Post-truth America

“I was amazed. I’m standing next to a guy who has the most blatantly dishonest answers I can remember in any presidential race in my lifetime… I don’t know how you can debate someone with civility if they’re prepared to say things that are factually false.”

—Newt Gingrich
My last essay was an attempt to tease out the strands of hope out of a world that on the face of it seems to descend into mere anarchy with each passing day. I still believe in that hope, all these days later, and that things will work out, if only because the alternatives are so dire.

But for whatever reason, I'm in a seething rage. Maybe it was this quote:
“(Obama’s) said he’s a Christian, so I just have to assume, you know, that he is,” Graham said on MSNBC’s Morning Joe, adding that he doesn’t know whether Obama has accepted Jesus Christ as his lord and savior. Then Graham repeated his claim that Obama’s father was a Muslim and therefore the “Muslim world sees (Obama) as a son of Islam.”
Or maybe this:
"Unfortunately, possibly because of the people the president hangs around with, and their agenda, their secular agenda — they have fought against religion," Romney said.
Or how about this from our very own latter day Howdy Doody?
Rick Santorum was asked whether, in recent remarks, he’s been deliberately suggesting that President Obama “looks down on disabled people.” Santorum replied: “Well, the president supported partial-birth abortion, and partial-birth abortion is a procedure used almost exclusively to kill children late in pregnancy when they've been found out to be disabled.” 
That’s odd. Because for nine years, while he was promoting the Partial-Birth Abortion Ban Act in the U.S. Senate, Santorum said exactly the opposite. He said partial-birth abortion was used almost exclusively to kill children who weren’t disabled. And he said anyone who implied otherwise was a liar. [Emphasis mine.]
The Franklin Graham quote I found on Talking Points Memo. The Mitt Romney quote was featured prominently in a Yahoo News article. Rick Santorum's bromide was easy to find: just Google "Rick Santorum lies". Literally, five minutes of research. If I cared to I could find a dozen more with a few more minutes' work; but I think the above examples are sufficient.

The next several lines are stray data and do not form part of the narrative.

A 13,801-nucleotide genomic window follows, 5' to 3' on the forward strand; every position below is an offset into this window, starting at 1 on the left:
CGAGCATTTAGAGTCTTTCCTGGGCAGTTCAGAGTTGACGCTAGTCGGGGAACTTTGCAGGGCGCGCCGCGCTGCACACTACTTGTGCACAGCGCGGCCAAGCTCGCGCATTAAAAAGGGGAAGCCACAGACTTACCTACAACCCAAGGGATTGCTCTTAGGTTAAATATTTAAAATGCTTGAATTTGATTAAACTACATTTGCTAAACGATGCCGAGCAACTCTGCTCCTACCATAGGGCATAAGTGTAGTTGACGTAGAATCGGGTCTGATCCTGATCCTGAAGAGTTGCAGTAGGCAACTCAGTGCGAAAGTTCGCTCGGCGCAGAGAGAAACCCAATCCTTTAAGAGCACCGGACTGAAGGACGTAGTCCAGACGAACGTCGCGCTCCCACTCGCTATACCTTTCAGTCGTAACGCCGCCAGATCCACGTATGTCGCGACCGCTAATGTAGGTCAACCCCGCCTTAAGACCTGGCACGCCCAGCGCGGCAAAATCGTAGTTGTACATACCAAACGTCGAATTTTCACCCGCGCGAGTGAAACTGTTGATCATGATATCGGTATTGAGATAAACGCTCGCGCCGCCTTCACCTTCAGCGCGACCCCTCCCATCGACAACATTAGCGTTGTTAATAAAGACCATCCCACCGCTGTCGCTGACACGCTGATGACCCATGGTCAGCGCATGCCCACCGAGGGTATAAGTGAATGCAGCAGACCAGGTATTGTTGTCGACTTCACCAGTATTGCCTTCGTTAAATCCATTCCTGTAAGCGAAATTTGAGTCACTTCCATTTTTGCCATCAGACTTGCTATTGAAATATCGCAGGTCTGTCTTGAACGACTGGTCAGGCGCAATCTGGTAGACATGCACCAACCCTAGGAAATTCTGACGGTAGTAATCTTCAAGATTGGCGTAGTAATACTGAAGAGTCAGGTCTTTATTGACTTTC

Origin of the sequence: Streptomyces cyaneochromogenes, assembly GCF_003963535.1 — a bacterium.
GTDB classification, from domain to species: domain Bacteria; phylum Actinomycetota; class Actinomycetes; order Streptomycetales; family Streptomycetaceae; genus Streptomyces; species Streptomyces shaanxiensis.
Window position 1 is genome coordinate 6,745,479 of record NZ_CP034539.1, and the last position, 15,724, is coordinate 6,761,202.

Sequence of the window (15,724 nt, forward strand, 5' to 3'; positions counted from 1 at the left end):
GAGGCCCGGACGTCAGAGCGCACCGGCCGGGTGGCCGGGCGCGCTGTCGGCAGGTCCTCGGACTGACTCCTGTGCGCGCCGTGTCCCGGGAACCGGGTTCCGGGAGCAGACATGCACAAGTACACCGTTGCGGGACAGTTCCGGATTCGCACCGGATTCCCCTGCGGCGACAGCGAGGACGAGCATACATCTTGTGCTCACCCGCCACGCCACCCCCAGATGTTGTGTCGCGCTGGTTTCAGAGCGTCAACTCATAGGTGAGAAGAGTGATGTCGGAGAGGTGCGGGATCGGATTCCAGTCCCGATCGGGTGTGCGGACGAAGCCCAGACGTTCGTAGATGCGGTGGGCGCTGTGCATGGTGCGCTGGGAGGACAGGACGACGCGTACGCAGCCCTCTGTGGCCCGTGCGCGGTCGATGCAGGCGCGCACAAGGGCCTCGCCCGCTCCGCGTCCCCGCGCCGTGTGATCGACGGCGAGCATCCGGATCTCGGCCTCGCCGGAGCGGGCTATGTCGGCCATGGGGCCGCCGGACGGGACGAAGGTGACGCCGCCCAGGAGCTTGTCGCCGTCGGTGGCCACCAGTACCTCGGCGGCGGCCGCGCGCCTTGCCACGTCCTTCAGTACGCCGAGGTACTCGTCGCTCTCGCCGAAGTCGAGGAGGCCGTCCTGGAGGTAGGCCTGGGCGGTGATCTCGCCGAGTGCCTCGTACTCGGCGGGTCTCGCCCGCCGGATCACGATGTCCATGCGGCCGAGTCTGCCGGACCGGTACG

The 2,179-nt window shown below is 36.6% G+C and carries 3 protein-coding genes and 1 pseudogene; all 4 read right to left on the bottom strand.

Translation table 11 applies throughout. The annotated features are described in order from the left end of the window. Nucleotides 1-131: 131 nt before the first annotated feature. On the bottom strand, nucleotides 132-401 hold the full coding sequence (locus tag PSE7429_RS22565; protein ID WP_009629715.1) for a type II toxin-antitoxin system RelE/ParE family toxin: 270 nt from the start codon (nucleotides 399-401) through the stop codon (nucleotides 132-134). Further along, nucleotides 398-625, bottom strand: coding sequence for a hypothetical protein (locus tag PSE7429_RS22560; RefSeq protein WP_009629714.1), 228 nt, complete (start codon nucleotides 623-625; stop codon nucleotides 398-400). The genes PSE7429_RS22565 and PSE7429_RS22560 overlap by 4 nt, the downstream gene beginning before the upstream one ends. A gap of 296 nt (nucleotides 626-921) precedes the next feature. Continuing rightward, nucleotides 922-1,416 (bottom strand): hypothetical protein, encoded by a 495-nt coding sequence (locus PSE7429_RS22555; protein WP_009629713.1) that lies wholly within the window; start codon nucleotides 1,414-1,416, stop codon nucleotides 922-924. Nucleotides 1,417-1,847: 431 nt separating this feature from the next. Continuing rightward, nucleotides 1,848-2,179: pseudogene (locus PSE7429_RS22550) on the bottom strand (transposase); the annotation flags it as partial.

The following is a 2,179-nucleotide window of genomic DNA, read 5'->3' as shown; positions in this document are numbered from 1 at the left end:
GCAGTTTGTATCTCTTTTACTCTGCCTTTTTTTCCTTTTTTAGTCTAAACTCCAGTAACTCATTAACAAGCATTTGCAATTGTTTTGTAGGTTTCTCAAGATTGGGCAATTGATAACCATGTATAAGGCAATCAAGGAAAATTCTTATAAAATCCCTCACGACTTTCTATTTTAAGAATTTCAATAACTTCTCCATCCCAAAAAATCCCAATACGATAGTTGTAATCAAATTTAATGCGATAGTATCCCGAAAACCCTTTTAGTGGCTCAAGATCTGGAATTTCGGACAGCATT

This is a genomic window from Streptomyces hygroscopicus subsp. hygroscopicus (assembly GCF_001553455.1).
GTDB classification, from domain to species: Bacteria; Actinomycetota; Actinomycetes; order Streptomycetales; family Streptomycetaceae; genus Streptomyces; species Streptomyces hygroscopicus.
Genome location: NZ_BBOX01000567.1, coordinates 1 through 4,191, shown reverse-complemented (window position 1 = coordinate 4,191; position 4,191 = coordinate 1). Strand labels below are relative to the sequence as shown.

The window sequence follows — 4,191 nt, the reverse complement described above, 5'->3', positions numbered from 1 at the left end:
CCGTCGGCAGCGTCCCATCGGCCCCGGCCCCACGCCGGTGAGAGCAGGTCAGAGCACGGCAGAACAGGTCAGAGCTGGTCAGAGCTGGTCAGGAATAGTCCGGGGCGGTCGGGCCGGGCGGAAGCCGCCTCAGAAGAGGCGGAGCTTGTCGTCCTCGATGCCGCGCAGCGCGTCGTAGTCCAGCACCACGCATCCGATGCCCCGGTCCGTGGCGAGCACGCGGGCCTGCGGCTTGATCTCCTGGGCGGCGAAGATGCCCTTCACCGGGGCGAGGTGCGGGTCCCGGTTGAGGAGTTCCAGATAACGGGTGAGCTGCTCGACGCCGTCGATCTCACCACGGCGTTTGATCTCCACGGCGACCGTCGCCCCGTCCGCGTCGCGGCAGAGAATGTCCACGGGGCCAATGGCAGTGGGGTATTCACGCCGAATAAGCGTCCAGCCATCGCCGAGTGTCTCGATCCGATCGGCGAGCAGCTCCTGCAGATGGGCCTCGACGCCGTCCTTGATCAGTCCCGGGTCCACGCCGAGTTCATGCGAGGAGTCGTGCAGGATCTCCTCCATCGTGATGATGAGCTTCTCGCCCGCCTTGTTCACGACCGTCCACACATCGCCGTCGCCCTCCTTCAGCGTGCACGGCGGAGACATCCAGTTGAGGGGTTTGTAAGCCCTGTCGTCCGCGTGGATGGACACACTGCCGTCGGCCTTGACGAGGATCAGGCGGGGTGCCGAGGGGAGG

There's a shamelessness running rampant in this country, aided and abetted by the sorry excuses that call themselves "the media". One can argue that the halcyon days when the media served as truth-tellers in the face of rampant obfuscation by politicians of both parties never really existed. Richard Nixon began his rise by running a no-holds-barred campaign against Helen Gahagan Doughlas for Senate. The 50's and the 60's were filled with Red-baiting and dirty politics and then the ultimate political tool—assassination. No, America has never been "innocent".

But, if for no other reason than "the good of the children", there was a consensus that lying was bad, and ought to be avoided. It was honored more in the breach than the observance, but it was a meme that floated about. No longer. Lying is not only acceptable, it seems to be a requirement for winning Republican nominations to everything from President down to water commissioner. (Make sure there's no fluoridation in the water supply!) Not to shed crocodile tears for Newt Gingrich, as he as much as anyone is responsible for the modern pathology that operates under the nickname of the Grand Old Party, but how can an average, not-very-clued-in voter get any sense of who any of these Republican candidates are when they do nothing but lie, to varying degrees and with increasing levels of impunity?

These are the men running for the right to negotiate with the Russians and Chinese, with friends and foes, and are supposed to have the full faith and credit of the United States behind them. If, heaven forbid, one of them were to win the White House, why would any adversary or ally, upon looking on what a President Romney or a President Santorum did to win the election, have any belief in anything he said? It's no accident that a man who conducted himself with honor and rectitude during the 2008 campaign was able to improve almost immediately our standing in the world. Either Romney or Santorum would have the exact opposite effect.

I take some comfort in the fact that this primary campaign—as well as the GOP over-reach ever since the 2010 elections—are serving to ring the death knell of this iteration of the conservative movement. But, as an American, born and raised here from immigrant parents, still proud of the country in spite of its many faults, it incenses me to no end that we're having to be dragged through this sorry spectacle. With every lie, with every creation of a "fact" to fit ideology, the Republicans are sealing their fates with the majority of Americans who value truth over falsehood. But in doing so they are pulling the country down, miring it in the muck, taking serious business and debasing it for purely personal profit. It's something that as Americans we should look at with great sadness—and, yes, a seething, righteous anger. As a country, as human beings, we deserve to be served better.